A Case Study: Mobile Service Migration Based Traffic Jam Detection

A Case Study: Mobile Service Migration Based Traffic Jam Detection

M. Mohanned Kazzaz (Brno University of Technology, Brno, Czech Republic) and Marek Rychlý (Brno University of Technology, Brno, Czech Republic)
DOI: 10.4018/IJSSOE.2018010103
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Abstract

This article provides a proof-of-concept of the applicability and reusability of the authors proposed framework for web service migration through a traffic jam detection case study. The framework migrates mobile hosted web services between mobile vehicles using context-aware self-adaptive mechanism in order to guarantee service availability and quality. A decision-making process is implemented to select the best destination vehicle from between the found possible migrations based on prioritized criteria set.
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1. Introduction

Mobile service development and provisioning have become main focuses of nowadays researches because of the huge improvements in mobile device capabilities and the vast availability of wireless networks. As in the traditional Service Oriented Architecture (SOA) (Erl, 2005) researches, context-awareness (Abowd et al., 1999) and self-adaptation (Garlan, Cheng, Huang, Schmerl, & Steenkiste, 2004) have been the main approaches proposed to enable and leverage SOA capabilities in mobile systems (Papakos, Capra, & Rosenblum, 2010; Hoang; & Chen, 2010; Paspallis, 2008; Alkhabbas, Spalazzese, & Davidsson, 2017).

Service mobility has been proposed in ad-hoc networks to support services sharing and consuming on the fly between mobile devices (AlShahwan, Carrez, & Moessner, 2012; Wagh & Thool, 2014; Zuo & Liu, 2015). A service can be moved to perform location-based tasks (i.e., device tracking or search for surrounding devices), to process data on other devices and/or to temporally use resources of available devices in the network (such as processing power or sensors). In order to enable service mobility between mobile devices, a shared semantic understanding between devices to express the status of their specifications and requirements. Additionally, it is required to provide a semantic description to define services specifications and properties. Contextual information such as location, speed, hosted services, and service description must be semantically presented and dynamically generated to provide a real-time information and status of the participating devices and services in the system.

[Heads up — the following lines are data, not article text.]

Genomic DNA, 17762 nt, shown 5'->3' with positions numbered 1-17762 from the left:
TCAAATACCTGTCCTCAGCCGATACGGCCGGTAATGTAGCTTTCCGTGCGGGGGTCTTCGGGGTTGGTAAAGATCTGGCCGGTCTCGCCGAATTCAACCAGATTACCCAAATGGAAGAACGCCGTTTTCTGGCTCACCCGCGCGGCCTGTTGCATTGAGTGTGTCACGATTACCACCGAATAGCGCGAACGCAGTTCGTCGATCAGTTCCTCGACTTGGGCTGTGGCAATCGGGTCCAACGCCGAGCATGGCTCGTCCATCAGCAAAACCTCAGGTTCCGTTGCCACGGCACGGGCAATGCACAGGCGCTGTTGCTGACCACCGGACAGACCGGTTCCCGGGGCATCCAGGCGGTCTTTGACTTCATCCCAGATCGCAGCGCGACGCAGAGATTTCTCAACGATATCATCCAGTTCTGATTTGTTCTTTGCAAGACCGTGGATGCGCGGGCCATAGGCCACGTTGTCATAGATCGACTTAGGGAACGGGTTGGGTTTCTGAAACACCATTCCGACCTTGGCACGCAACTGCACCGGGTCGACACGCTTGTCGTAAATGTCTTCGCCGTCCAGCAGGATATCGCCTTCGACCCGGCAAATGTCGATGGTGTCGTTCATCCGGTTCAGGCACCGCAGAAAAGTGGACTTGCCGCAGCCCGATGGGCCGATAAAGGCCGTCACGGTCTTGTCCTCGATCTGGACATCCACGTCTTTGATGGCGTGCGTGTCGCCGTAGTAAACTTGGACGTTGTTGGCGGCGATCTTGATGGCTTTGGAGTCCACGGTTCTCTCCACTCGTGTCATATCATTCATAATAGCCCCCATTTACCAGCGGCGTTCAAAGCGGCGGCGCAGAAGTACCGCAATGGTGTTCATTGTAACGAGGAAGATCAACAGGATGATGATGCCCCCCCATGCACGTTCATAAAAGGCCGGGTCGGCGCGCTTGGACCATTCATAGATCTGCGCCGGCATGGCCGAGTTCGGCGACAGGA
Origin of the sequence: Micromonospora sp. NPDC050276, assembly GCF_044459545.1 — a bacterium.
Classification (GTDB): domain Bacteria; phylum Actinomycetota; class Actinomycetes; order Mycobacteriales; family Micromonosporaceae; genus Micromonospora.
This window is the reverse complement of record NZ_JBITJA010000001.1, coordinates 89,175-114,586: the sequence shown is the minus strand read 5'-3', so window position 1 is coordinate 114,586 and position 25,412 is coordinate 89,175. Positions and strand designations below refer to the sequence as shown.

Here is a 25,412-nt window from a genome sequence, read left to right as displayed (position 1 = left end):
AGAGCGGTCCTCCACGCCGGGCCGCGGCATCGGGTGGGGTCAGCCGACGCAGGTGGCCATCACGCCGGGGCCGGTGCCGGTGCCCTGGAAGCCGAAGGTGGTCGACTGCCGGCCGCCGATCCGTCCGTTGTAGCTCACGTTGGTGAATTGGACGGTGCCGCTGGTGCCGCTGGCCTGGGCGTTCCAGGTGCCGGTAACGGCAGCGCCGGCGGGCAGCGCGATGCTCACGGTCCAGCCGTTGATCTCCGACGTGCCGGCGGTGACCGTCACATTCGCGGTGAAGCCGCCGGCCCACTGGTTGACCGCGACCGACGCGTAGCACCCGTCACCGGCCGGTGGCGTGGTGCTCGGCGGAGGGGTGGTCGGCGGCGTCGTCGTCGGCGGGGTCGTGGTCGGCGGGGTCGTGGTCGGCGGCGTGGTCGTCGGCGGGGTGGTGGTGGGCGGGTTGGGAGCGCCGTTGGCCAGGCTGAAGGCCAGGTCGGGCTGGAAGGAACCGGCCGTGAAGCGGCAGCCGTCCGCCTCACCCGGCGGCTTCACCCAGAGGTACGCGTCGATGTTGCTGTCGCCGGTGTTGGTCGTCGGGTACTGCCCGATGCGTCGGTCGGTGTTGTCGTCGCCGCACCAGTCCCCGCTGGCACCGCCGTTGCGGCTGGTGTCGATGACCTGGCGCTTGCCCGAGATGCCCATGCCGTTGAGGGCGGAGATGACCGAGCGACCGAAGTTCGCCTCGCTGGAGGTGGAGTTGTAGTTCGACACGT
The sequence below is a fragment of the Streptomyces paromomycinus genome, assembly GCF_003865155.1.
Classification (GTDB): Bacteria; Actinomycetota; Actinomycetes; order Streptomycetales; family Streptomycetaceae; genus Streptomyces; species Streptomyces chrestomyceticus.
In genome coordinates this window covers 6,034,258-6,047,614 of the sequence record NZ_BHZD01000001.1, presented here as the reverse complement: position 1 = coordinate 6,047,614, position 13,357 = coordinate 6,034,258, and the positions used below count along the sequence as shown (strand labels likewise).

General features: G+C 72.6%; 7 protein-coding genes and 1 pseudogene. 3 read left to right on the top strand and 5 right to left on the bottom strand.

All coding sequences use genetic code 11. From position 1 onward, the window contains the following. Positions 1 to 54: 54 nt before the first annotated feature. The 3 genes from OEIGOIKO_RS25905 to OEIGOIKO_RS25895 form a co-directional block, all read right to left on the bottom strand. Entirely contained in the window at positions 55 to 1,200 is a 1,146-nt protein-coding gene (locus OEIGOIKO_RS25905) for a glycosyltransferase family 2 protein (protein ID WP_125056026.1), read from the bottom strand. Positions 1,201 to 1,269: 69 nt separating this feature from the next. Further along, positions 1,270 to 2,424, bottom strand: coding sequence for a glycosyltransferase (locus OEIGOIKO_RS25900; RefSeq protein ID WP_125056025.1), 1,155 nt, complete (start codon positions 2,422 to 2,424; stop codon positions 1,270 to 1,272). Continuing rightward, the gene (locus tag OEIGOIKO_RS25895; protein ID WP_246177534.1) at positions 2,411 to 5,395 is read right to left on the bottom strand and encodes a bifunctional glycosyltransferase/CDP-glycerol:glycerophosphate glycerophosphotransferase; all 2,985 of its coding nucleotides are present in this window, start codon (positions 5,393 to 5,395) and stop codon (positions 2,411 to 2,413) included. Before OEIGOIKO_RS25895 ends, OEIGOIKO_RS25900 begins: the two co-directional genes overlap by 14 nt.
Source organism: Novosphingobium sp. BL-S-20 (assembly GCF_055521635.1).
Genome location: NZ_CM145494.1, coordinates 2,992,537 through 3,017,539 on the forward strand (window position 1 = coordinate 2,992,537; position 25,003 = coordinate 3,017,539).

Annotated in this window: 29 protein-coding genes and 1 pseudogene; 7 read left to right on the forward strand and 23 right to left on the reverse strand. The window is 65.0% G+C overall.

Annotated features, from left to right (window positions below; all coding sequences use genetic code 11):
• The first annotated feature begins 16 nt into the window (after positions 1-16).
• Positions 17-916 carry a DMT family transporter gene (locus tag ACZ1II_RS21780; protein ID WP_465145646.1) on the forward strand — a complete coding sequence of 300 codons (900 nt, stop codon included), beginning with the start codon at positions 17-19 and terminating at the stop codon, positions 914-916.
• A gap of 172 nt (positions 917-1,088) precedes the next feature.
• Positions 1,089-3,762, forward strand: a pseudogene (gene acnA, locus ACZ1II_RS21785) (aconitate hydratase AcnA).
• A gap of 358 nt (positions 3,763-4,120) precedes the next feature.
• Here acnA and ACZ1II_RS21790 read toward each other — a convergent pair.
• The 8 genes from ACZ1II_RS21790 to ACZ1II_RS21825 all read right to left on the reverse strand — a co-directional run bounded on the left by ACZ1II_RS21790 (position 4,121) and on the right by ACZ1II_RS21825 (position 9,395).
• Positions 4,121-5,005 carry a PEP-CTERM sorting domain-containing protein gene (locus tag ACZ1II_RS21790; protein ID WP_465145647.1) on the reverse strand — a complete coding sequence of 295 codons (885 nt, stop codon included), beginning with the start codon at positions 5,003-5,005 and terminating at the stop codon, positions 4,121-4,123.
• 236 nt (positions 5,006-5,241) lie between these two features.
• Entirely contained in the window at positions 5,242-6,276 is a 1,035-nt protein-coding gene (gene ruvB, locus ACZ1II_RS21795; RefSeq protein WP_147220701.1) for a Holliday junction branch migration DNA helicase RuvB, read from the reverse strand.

The possibility of having several adaptation plans for a client’s service to move over a set of possible destination hosts requires a decision making process. This process provides the adaptation system with a selection mechanism to decide where to migrate its service based on defined criteria that affect service quality and system adaptation in different levels.

In this work, we demonstrate a traffic jam detection scenario in peer-to-peer network as the proof-of-concept to the applicability of the Mobile Web service migration framework in Kazzaz and Rychlý (2017). The framework is proposed to enable service provisioning and migration in Mobile SOA by providing system adaptation to context changes of the mobile device resources. The provided case study presents the reusability of the demonstrated migration framework by adopting a traffic jam detection scenario and extending system ontology and decision-making process introduced in (Kazzaz & Rychlý, 2015).

This work is motivated by the traffic jam scenarios presented in (Riva, Nadeem, Borcea, & Iftode, 2013; Weyns, Malek, & Andersson, 2010) where the migration framework is installed on a group of cooperative cars. A car 𝐴, can plan its route from point 𝑋 to point 𝑌 and investigate a traffic jam possibility on this route. The traffic jam investigation is performed through migrating TrafficJamSearch service of car 𝐴 and running it on another car 𝐵 (i.e., a new service provider) located in the area of interest (AOI) defined by car 𝐴. By calling the migrated service, car 𝐴 will acquire the required information in order to plan a better route by avoiding traffic jams.

In this example, there are two criteria governing the service migration decision making process:

  • 1.

    SpeedCriteria: represents the speed difference between a subject car 𝐴 and the destination car 𝐵, and

  • 2.

    CenterDistanceCriteria: represents the distance of destination car 𝐵 from the AOI’s center of car 𝐴.

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